2017 General Teacher Prep Programs Policy
The state should close loopholes that allow teachers who have not met licensure requirements to continue teaching. This goal was consistent between 2015 and 2017.
Emergency License(s) Availability: Florida allows new teachers to teach on a temporary certificate, provided they meet a number of requirements, including passing a subject-area examination. Teachers with a temporary certificate must pass the state's general knowledge test within one year from the date of employment.
Emergency License Validity Period: The Temporary certificate is nonrenewable. However, the validity period may be extended for up to two years if the requirements for a professional certificate "were not completed due to the serious illness or injury of the applicant or other extraordinary extenuating circumstances or for 1 year if the temporary certificate holder is rated effective or highly effective based solely on a student learning growth formula approved by the Commissioner of Education."
House Billl 7069 (2017) Florida Statutes 1012.56(2) and (7) and Florida Statute 1012.34(8) Florida Department of Education Certificate Types and Requirements http://www.fldoe.org/edcert/cert_types.asp
Due to Florida's strong provisional and emergency license policies, no recommendations are provided.
Florida recognized the factual accuracy of this analysis and provided additional information that resulted in updates subsequent to the state's review.
6B: Provisional and Emergency Licensure
Teachers who have not passed content licensing tests place students at risk. While states may need a regulatory basis for filling classroom positions with a few people who do not hold full teaching credentials, many of the regulations permitting this put the instructional needs of children at risk, often year after year. For example, schools can make liberal use of provisional certificates or waivers provided by the state if they fill classroom positions with instructors who have completed a teacher preparation program but have not passed their state licensing tests. These allowances are permitted for up to three years in some states. The unfortunate consequence is that students' needs are neglected in an effort to extend personal consideration to adults who cannot meet minimum state standards.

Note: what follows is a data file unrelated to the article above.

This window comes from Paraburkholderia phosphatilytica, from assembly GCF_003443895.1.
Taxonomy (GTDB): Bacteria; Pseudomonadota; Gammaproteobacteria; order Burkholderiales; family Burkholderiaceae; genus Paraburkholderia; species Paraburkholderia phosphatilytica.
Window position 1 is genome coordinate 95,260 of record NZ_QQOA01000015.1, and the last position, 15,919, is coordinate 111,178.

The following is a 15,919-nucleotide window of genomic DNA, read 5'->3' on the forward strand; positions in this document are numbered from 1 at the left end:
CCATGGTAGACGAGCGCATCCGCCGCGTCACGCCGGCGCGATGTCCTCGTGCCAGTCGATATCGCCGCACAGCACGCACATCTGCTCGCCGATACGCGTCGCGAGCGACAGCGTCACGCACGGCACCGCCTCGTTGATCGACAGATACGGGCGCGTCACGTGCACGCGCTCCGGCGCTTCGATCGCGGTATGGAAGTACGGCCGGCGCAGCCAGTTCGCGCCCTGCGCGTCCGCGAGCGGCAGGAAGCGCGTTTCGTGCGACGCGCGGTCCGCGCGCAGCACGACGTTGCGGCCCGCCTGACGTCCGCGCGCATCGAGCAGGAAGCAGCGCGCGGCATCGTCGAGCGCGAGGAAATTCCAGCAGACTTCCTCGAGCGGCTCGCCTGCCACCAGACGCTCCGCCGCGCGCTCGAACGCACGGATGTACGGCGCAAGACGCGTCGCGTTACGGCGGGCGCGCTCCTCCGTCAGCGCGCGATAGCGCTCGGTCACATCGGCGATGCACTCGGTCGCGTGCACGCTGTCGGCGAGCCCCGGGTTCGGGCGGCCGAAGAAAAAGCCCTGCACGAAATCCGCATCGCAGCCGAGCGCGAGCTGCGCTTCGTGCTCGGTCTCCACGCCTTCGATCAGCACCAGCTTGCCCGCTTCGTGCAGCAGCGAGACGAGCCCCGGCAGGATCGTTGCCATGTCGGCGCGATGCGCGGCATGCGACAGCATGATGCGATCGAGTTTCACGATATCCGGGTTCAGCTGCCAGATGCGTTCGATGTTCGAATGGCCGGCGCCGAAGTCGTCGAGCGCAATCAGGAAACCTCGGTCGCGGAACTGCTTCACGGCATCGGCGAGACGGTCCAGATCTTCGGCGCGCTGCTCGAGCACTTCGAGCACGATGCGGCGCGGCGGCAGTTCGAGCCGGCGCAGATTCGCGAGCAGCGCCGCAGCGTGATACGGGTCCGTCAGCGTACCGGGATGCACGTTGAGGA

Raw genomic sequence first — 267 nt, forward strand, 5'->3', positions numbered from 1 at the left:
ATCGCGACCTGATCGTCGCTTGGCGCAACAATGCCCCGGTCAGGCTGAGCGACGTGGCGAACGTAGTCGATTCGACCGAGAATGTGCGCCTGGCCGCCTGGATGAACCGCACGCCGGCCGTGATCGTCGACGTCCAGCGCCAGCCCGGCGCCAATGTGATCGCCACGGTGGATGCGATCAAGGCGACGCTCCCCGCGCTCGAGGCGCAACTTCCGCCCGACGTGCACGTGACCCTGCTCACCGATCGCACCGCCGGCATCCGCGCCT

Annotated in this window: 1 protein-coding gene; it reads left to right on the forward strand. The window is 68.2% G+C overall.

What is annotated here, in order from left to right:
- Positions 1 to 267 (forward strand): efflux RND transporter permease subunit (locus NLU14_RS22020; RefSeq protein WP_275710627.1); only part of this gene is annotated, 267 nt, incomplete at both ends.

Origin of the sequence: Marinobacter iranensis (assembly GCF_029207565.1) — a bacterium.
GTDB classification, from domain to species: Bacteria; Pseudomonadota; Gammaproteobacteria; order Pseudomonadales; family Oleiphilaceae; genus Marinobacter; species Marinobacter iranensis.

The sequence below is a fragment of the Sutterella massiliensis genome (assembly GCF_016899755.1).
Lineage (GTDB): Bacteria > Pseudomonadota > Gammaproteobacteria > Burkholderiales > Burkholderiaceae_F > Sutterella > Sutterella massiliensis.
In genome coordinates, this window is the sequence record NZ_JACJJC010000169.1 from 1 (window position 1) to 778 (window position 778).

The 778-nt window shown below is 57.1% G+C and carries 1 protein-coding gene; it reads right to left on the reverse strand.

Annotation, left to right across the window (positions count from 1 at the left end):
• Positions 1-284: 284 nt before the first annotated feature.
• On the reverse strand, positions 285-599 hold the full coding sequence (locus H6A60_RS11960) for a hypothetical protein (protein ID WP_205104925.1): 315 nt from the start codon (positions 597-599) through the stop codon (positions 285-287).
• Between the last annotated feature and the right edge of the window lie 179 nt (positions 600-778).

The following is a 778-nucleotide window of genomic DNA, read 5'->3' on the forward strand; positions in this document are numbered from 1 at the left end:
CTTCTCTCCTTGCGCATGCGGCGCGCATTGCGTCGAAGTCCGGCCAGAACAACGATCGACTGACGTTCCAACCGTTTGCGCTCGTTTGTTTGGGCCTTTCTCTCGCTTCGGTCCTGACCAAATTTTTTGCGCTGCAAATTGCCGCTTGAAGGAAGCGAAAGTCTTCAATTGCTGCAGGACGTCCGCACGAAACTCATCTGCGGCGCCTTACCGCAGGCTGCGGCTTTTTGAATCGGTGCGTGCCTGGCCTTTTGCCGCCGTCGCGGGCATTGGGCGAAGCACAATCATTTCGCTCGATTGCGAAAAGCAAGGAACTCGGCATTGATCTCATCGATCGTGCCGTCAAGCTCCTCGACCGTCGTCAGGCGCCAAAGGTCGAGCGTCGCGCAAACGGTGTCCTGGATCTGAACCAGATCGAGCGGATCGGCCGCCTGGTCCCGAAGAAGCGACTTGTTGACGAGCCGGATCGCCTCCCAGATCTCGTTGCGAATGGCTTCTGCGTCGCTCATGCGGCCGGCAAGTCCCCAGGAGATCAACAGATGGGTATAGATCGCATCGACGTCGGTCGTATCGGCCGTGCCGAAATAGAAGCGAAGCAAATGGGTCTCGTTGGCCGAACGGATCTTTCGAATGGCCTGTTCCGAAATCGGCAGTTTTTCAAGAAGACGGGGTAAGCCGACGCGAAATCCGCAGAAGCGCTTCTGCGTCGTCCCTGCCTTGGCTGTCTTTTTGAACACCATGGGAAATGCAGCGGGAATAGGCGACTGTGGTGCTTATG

While some flexibility may be necessary because licensing tests are not always administered with the needed frequency, making provisional certificates and waivers available year after year could signal that the state does not put much value on its licensing standards or what they represent. States accordingly need to ensure that all persons given full charge of children's learning are required to pass the relevant licensing tests in their first year of teaching, ideally before they enter the classroom. Licensing tests are an important minimum benchmark in the profession, and states that allow teachers to postpone passing these tests are abandoning one of the basic responsibilities of licensure.